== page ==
MY KIMONO BOOK
by C. Mehrl Bennett
Reviewed by Geof Huth
The simplest of constricting structures can allow for the greatest possibility for experimentation and beauty. At least, such seems to be the case with C. Mehrl Bennett’s My Kimono Book, a collection of scores of visual poetry collaborations headed up by Cathy Bennett, each collaboration confined by the stylized outline of a traditional Japanese kimono.
Who would think success possible under such conditions? What secret is there in the kimono? In its mere shape? None, really. The shape is symmetrical, providing a wide flat shoulder, two jutting arms folding back toward each other and flaring at the bottom of the gown. In terms of its cultural significance, the intellectual content that the concept of the kimono brings us, we have to think that the kimono signifies tradition, service, obeisance, and silence—all of which Cathy’s kimonos both seem to emulate and struggle successfully against.
First, we have to understand Cathy’s method of collaboration, for she collaborates here, primarily, in an atypical fashion. Most collaborations, in the visual poetry world, consist of two people trading items back and forth, one starting the process, then the other adding or subtracting to it, and this process continues until the participants agree that some state of grace has been reached with the piece they are working on. Cathy, instead, finds or solicits content for each kimono, and her collaboration consists of taking those contents (words, images, or combinations of the two) of other artists and integrating them into her kimono framework. What she does during this second and critical stage is give the kimonos individual life by emulating the styles of her individual collaborators even as she creates something entirely new out of the pieces she creates. It’s a breathtaking accomplishment, almost as if she is a chameleon that can change into any background it is put up against but which, at the same time, changes the content of the background to match its own.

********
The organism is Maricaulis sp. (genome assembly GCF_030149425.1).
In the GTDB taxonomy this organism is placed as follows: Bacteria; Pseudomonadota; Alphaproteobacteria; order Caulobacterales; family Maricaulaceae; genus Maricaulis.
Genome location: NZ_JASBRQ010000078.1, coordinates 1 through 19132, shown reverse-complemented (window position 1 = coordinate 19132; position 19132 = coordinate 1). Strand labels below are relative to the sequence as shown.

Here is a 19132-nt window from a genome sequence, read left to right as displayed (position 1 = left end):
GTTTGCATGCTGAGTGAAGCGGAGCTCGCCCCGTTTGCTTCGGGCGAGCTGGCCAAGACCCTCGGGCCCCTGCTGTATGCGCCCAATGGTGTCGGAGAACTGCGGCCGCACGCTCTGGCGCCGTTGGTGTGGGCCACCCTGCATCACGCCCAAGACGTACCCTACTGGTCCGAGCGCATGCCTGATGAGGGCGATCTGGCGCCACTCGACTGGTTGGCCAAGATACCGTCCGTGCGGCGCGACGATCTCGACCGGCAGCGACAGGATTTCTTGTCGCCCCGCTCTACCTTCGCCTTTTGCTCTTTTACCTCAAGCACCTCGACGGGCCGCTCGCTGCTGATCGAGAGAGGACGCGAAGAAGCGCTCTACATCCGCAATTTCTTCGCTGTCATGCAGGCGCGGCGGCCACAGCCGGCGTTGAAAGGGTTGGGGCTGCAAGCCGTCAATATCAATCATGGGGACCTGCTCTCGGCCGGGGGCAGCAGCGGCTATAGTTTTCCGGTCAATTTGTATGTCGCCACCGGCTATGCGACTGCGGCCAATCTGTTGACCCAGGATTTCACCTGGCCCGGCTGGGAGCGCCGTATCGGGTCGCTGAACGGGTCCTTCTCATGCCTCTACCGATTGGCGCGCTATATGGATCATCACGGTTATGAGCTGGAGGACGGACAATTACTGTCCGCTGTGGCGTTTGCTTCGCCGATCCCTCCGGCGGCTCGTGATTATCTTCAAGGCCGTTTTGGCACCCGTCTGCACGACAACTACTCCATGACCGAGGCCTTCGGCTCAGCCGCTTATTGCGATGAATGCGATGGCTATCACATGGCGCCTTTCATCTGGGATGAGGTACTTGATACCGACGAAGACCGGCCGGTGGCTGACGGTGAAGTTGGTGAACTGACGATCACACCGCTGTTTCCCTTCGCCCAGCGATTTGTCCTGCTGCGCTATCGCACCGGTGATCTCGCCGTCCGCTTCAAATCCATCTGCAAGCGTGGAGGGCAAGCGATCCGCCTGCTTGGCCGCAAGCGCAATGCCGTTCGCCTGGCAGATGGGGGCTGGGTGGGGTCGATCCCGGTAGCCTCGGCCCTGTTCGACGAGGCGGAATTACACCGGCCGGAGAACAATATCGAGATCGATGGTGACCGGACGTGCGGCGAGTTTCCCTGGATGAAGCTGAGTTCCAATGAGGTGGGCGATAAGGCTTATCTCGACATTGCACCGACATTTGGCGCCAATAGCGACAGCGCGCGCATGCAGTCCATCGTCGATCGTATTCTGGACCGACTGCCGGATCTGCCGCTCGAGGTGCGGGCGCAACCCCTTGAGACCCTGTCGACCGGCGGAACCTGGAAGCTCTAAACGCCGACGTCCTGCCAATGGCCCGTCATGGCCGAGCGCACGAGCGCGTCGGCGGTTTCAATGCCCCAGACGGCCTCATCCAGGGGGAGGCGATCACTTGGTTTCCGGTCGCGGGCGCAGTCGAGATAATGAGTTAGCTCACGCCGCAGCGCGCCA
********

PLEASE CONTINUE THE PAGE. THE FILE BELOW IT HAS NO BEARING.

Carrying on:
In her collaborative technique alone, Cathy both conforms to and goes against tradition. She conforms to the traditions of collaboration by reacting appropriately to the work of her collaborators, and she spurns convention by deciding on the final product herself, by being, truly, the full creator of these pieces. And it is a technique that works. Her results react to the data she receives. It is as if her collaborators whispered something into her ear, and she created from that an unexpectedly accurate representation of what they had imagined. Because Cathy has that collaborator’s spirit within her.
This spirit makes her a servant and obeisant to her collaborators, to the work she starts from, to those germs of idea that only she can germinate into these rich tapestries, which range from the almost stark xerography of her Buzz Blur kimono (consisting of simple black and white self-portraits of that artist) to the muted colors and overlapping texts of the Joel Lipman kimono (thus paying homage to Lipman’s constant overprinting technique) to the almost shockingly vibrant colors of the Sheila Murphy kimono (which colors Cathy reverses whenever they fall outside the bounds of the kimono itself). Each of these kimonos is, more than a collaboration, a gift back to the original artists, an expression of comity, a gesture of kindness and servitude. Cathy is the geisha serving all who worked with her to make these pieces manifest.
And these all come to us with the silence of the geisha, the words on the canvas, when they exist, being half-subsumed by the visual data, because these words almost bursting into song are meant for the eye, not the ear.
Each piece does come with additional words, something like an extended footnote by Cathy herself at the foot of each piece. This footnote explains the genesis of the pieces and promotes the work of the artist to whom that particular kimono belongs. It is a generous gesture from an artist of generous spirit, and ample visual talent and grace. Each of these kimonos is a separate reality, merging the visual with the verbal, creating kimonos that are sometimes only visual art but are sometimes visual poems that combine word with image to create transcendence.
These pieces transcend the concept of collaboration, the original works of the collaborators, and the usual bounds of a book of poetry. This is a book of 68 pages of gorgeous color and architectonic text, and I could not live without it on my bookshelf.
|C. Mehrl Bennett
comes from a fine arts background; B.A. in painting and drawing, spent many years as a mail artist, and has an art exhibit history from the 80ís and early 90ís that focused on junk assemblage (found objects- thus the claim for PRO FOUND). She lives in Columbus, OH, with spouse (they met through mail art), poet John M. Bennett. Her word art has been published in Lost&Found Times
, Naked Sunfish
, Word For/Word
, and Black Box
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